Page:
Good Sport: Of Scotsmen and wartime athletics

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A different kind of tosser at the Triad Highland Games.

By Jeff Laughlin

The pole sat at world-record height while Travis Gardner stuck a custom-made pitchfork through a 16-pound bag. To win the sheaf toss, he would have to toss that bag backwards over his shoulder and clear a marker almost 40 feet high.

Meanwhile, in the distance, the band Barleyjuice played a snarling Scots-Irish folk version of the Rolling Stones’ “You Can’t Always Get What You Want.” If folk covers and world records don’t sum up the experience of the Triad’s version of the Highland Games, I’m not sure what would.

Walking around the different clan booths — each with specialized tartans and flags — gave the games more gravitas than the groups of burly men throwing giant stones from a standstill. The festival had a half-heritage, half-awe vibe to it. A prideful people showcased their strong connections to a longstanding nation, but also some dudes were throwing heavy rocks as far as they could while grunting and screaming.

Obviously, people were digging the grunting and screaming.

Centered around nine events, the Highland Games often get confused with strongman and lumberjack competitions. While the comparisons make sense, they do not quite capture the dexterity of athleticism these participants must display. Rob Hatch, who had the best throw in the caber toss, understands that all too well.

“It takes good balance of strength and athletic ability to do these events. Some of these guys are track coaches and former ballplayers,” Hatch said.

What look like contests of raw, animal power actually require serious range of motion. “Sure, you need some power-lifting ability, but I actually benefitted from not having power-lifted a lot when I was young. My joints and my knees are clean,” Hatch said.

To his point, he got a running start and threw a perfect caber toss, known as a “12 o’clock throw.” He finished the day as the only participant to officially take the 20-foot caber — a stripped-down tree that looks like a telephone pole — and flip it over from the bottom. Scott Medlin, announcer and one of the event organizers, hammered home why this throw looked so simple yet impressed the athletes and crowds so much.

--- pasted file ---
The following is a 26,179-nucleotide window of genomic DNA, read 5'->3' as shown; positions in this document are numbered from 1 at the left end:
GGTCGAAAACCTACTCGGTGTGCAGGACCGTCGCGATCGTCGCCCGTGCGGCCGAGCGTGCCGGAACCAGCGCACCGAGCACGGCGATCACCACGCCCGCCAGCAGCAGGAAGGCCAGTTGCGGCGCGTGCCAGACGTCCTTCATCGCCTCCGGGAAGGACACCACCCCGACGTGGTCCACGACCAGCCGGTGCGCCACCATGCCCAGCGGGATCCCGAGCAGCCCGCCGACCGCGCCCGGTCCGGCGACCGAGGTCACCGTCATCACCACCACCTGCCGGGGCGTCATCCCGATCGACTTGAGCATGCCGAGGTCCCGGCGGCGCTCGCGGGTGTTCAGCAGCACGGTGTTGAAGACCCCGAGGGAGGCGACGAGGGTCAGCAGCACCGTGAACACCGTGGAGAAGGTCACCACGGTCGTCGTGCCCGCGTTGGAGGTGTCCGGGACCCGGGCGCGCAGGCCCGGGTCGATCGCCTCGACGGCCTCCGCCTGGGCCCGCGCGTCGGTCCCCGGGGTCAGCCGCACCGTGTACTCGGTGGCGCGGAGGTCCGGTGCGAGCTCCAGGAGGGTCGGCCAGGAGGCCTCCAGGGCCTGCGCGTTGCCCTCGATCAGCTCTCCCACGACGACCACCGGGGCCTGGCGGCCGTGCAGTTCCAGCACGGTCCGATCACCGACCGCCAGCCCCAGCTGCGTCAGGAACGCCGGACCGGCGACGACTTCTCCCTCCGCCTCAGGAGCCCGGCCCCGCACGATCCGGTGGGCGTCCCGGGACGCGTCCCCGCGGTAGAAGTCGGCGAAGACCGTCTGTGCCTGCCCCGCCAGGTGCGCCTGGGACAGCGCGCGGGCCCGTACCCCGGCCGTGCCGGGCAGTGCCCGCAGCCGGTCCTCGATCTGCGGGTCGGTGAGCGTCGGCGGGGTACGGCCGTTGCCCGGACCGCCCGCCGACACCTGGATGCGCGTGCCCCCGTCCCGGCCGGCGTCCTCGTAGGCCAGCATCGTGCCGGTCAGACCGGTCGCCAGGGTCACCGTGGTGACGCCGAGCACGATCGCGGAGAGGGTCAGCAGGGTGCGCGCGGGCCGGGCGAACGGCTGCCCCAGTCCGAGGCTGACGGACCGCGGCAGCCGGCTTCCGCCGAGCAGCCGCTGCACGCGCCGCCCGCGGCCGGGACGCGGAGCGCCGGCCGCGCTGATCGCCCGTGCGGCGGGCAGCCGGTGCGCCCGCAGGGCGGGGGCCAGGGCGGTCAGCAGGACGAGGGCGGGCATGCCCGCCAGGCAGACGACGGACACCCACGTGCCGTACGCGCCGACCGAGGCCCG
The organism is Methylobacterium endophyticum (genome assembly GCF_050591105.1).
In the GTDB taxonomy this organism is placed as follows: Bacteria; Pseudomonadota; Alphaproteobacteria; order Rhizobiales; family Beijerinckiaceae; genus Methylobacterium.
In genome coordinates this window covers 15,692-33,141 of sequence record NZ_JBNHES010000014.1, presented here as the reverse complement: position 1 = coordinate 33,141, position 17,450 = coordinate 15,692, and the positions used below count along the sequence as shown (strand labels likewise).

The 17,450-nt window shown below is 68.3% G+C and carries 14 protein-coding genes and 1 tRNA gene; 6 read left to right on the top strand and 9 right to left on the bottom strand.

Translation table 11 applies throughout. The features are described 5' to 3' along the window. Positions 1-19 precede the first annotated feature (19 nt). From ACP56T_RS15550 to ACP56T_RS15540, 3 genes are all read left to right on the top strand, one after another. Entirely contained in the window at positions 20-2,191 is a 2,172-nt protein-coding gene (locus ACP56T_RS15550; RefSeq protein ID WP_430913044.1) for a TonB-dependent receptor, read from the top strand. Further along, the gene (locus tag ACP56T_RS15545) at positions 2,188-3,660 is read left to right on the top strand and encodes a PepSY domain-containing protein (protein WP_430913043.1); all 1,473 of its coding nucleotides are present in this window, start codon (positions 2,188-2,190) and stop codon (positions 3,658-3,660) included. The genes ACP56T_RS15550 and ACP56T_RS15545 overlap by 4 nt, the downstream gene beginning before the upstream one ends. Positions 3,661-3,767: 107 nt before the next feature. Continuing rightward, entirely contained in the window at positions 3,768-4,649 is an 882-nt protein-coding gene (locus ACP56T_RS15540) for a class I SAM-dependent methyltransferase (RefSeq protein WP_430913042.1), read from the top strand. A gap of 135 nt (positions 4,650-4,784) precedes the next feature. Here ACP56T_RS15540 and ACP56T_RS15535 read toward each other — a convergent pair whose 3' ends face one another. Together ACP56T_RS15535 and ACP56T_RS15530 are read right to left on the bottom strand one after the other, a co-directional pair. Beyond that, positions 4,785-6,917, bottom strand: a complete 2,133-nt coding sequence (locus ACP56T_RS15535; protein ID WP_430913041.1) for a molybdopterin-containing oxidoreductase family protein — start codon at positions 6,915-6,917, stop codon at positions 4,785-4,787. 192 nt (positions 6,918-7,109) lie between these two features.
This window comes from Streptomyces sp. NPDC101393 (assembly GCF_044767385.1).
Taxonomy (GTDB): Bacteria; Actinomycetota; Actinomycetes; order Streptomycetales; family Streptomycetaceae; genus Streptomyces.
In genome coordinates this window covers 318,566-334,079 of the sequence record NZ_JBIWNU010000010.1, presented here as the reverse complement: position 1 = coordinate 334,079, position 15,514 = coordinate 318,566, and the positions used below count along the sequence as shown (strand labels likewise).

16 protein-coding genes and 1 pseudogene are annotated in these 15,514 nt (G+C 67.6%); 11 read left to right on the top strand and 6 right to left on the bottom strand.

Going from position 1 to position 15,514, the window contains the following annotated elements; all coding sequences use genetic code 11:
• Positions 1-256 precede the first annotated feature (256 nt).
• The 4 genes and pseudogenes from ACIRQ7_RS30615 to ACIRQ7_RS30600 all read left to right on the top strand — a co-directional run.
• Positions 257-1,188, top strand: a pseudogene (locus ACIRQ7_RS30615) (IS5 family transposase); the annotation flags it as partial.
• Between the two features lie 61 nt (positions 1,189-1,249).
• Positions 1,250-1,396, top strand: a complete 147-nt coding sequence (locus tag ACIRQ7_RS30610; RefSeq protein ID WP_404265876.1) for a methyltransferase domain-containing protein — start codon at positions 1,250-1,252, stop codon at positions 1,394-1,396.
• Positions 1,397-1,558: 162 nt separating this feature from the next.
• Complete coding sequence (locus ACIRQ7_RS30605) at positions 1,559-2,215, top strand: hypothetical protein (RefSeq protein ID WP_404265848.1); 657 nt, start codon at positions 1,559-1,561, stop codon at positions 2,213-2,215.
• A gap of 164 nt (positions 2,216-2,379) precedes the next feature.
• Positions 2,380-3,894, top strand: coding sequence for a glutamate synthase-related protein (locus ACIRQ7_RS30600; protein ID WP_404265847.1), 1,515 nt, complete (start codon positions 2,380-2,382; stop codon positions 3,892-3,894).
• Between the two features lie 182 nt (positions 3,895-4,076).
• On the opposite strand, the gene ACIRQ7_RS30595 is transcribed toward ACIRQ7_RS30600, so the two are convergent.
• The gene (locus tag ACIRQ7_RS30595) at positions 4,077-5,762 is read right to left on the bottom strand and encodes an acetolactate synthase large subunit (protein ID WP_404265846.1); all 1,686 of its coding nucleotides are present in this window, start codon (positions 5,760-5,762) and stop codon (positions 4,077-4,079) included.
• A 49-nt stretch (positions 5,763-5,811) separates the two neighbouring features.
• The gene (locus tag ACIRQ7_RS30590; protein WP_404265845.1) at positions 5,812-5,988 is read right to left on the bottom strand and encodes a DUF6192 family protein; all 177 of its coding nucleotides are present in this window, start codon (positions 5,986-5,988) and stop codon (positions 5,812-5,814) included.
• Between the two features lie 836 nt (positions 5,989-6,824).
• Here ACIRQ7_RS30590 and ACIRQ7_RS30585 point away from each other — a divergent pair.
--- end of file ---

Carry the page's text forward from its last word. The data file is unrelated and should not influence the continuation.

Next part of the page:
“The caber toss is the most popular event. It’s the easiest obstacle for a crowd to see. But there is so much going on that the crowd can’t see,” Medlin said.

A tosser picks the caber up slowly and balances it vertically against his frame. He adjusts for the wind and his grip. He runs for momentum before flipping the caber upwards, with an eye towards flipping it a half turn, like a dive, then dropping away from the launch site upon landing. He’ll be judged not on distance or time, but on the degree to which the tree lands and falls.

Just flipping a telephone pole would be too easy.

Hatch’s perfect throw delighted the onlookers, but it wasn’t always so easy.

“It took me three competitions to even get my grip right in the caber. I had to learn by doing it wrong,” Hatch said.

Like most of the events, caber toss has historical value. In Scottish warfare, stronger soldiers would lean trees on the sides of castle walls to allow more lithe soldiers to climb them and open castle doors from the inside.

In the hammer toss, players wore long spikes extending from the front of their shoes. This kept them from being able to turn their bodies and throw forward. This particular version of the hammer evolved from the 14th Century, when the British banned weapons of war in Scotland.

The only event that did not originate in Scotland came from America — the aforementioned sheaf toss. Meant to resemble a bushel of hay, participants tossed 16-pound bags of hay over a bar set to unimaginable heights.

Being a professional at an amateur event, Gardner’s throw meant nothing to the world record. The pros toss 20-pound bags. Still, he harnessed the cargo and heaved it backward. The bag sailed over the bar, clearing it by a scant centimeter or two. Though the record books will not change, the crowd appreciated Gardner’s effort.

Barleyjuice wrapped up their folky Stones cover and the crowd dispersed to await the final event of the day. Some bought traditional Scottish faire, some wandered toward a blindfolded competition where women judged men solely on their knees.

By the time Gardner began throwing 56-pound weights over his shoulder using just one arm, onlookers had seen enough. Humanity can watch only so many physical limits pushed before they wander on, proving the old British proverb true.

You can’t always get what you want, but if you try sometimes, you just might find you get what you need.